Health (Wales) Bill

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Chris Grayling: In framing such provisions, one always has to think about the unexpected as well as the expected. Let us suppose that a strongly nationalist Administration were elected in Wales and chose to use their management of the NHS to propagate an anti-UK separatist agenda. They could use the provisions on the preparation and publication of reports and their content to require CHCs to behave in a way that did not diametrically oppose that agenda. To provide one avenue of reporting that is independent of the Assembly, and of prescription by the Assembly, would at least provide a safeguard against such an extreme and unexpected situation. While that is unlikely, it is surely a consideration when we are trying to guarantee the independence of such bodies.

Mr. Touhig: I can imagine the nationalists being extreme in every way possible, but not even in my wildest nightmares can I imagine them being in a position to enact some of what the hon. Gentleman suggested.

My hon. Friend the Member for Cardiff, Central referred to the Audit Commission. We have bodies

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established in statute, with functions independent of and at arm's length from Government, that can inspect and audit what we do on the delivery of public services. That is the case in the health service, and it will be provided for in legislation that will come before the House before long.

It is important that we bear in mind that the function of the CHCs is surely to scrutinise NHS bodies, not to report explicitly in the way that the amendment would make them do. We all know from our constituency surgeries that when someone comes up against a problem in the health service—a failure to provide them with the service that they expect—they want immediate action. We, as Members of Parliament, write to Ministers to raise the issue, which gets into the Western Mail; God only knows what the hon. Gentleman would do for his lines if he did not have articles in the Western Mail to report.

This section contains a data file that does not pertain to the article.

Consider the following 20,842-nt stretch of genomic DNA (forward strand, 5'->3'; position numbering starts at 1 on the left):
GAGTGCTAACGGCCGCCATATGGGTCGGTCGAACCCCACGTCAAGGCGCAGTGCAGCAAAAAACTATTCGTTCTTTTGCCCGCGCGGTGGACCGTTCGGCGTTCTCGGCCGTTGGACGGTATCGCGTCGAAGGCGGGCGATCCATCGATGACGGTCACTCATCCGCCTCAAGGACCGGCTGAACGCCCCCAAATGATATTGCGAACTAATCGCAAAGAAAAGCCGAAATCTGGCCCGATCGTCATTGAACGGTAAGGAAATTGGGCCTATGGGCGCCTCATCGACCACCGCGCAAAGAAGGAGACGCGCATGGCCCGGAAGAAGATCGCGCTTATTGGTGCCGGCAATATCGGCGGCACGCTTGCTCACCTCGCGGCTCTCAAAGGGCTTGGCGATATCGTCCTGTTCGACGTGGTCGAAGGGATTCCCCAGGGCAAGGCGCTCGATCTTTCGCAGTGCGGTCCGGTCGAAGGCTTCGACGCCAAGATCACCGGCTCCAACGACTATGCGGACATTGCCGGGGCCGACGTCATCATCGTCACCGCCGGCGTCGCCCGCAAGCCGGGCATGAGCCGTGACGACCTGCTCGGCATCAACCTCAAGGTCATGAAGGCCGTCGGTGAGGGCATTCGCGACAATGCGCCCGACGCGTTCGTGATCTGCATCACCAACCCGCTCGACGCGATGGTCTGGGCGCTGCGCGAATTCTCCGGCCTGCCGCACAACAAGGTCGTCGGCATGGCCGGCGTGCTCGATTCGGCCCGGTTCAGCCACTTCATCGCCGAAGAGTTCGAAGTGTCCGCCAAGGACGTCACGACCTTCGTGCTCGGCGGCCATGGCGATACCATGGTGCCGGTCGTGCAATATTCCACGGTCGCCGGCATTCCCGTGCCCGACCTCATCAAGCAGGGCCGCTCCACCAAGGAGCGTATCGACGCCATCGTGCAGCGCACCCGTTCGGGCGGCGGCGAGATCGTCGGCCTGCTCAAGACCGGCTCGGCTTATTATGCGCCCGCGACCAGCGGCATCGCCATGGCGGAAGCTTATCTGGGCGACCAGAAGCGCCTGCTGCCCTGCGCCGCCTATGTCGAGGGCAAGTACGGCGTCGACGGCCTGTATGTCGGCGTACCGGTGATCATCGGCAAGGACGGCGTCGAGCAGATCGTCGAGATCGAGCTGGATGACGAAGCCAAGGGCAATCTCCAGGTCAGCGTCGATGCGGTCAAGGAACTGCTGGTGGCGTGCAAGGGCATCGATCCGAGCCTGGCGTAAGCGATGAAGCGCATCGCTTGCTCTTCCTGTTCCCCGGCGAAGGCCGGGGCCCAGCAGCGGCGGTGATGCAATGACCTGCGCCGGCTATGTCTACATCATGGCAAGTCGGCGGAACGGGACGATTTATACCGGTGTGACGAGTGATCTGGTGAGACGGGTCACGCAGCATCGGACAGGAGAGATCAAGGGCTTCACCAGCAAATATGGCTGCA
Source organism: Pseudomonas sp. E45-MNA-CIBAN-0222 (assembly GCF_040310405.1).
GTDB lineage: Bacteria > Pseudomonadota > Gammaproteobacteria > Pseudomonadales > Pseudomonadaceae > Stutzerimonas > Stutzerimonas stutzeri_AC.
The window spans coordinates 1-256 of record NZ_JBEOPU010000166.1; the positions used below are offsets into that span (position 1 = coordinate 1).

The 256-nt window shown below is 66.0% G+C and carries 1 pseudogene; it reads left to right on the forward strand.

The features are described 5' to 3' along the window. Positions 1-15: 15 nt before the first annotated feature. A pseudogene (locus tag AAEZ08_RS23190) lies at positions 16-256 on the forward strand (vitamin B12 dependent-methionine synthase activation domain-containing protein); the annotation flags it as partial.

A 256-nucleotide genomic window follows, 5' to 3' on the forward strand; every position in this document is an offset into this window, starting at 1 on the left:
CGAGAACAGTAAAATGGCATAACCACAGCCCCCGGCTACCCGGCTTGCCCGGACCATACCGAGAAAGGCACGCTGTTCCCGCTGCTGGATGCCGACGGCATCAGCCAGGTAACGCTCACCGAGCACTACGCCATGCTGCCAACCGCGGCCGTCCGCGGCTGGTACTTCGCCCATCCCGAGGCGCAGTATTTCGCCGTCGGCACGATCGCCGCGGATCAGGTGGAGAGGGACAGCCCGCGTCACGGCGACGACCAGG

The Committee should recognise that the amendment would create unnecessary additional work for CHCs. They will not be prevented from raising any matter in an annual report if they think it appropriate, but the amendment is unnecessary. I hope that the hon. Gentleman feels that we have fully debated the amendment and that he has had the opportunity to raise some important points. I hope, however, that I have persuaded him that the amendment is unnecessary because the Bill includes provisions to allow CHCs to report as widely as they need to on the delivery of the health service in Wales.

Mr. Evans: We have had an important and significant debate on the amendment. I thank the hon. Members for Cardiff, Central and for Cardiff, North for their important contributions. It is important that we get the Bill right before it goes to another place, where I am sure that the words of the Committee will be read with great interest and some amendments may be tabled. Just as the hon. Member for Brecon and Radnorshire was shocked that the Government had tabled no amendments, we may all be shocked and dismayed if the Government do not table some amendments in another place to try to improve their legislation, especially once they have listened to what we have to say and when they have received further representation from bodies and individuals affected by the NHS in Wales.

The hon. Member for Cardiff, Central says that CHCs do not have sufficient resources and that the requirement proposed in the amendment would be expensive. I hope that they will be adequately funded in future so that they can do their jobs properly. It would be wholly wrong if their funding were insufficient for them to carry out the duties that we currently place on them, irrespective of whether the amendment ever reaches the statute book in this form or some other.

The hon. Member for Cardiff, Central mentioned the Audit Commission, which is independent, widely respected and publishes some useful reports. We hope that action will flow from that. He said that it would be expensive for the 22 health boards to produce reports and that the money could be better spent. Money spent on health care is always money well spent, as long as it is effectively spent. Efficient

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expenditure is important, and that is where CHCs come in. The Government are spending significant sums of money on the national health service, but we know that there are still real problems. That is why a report from each of the health boards would come in handy and give us an overall picture of the quality of service in Wales.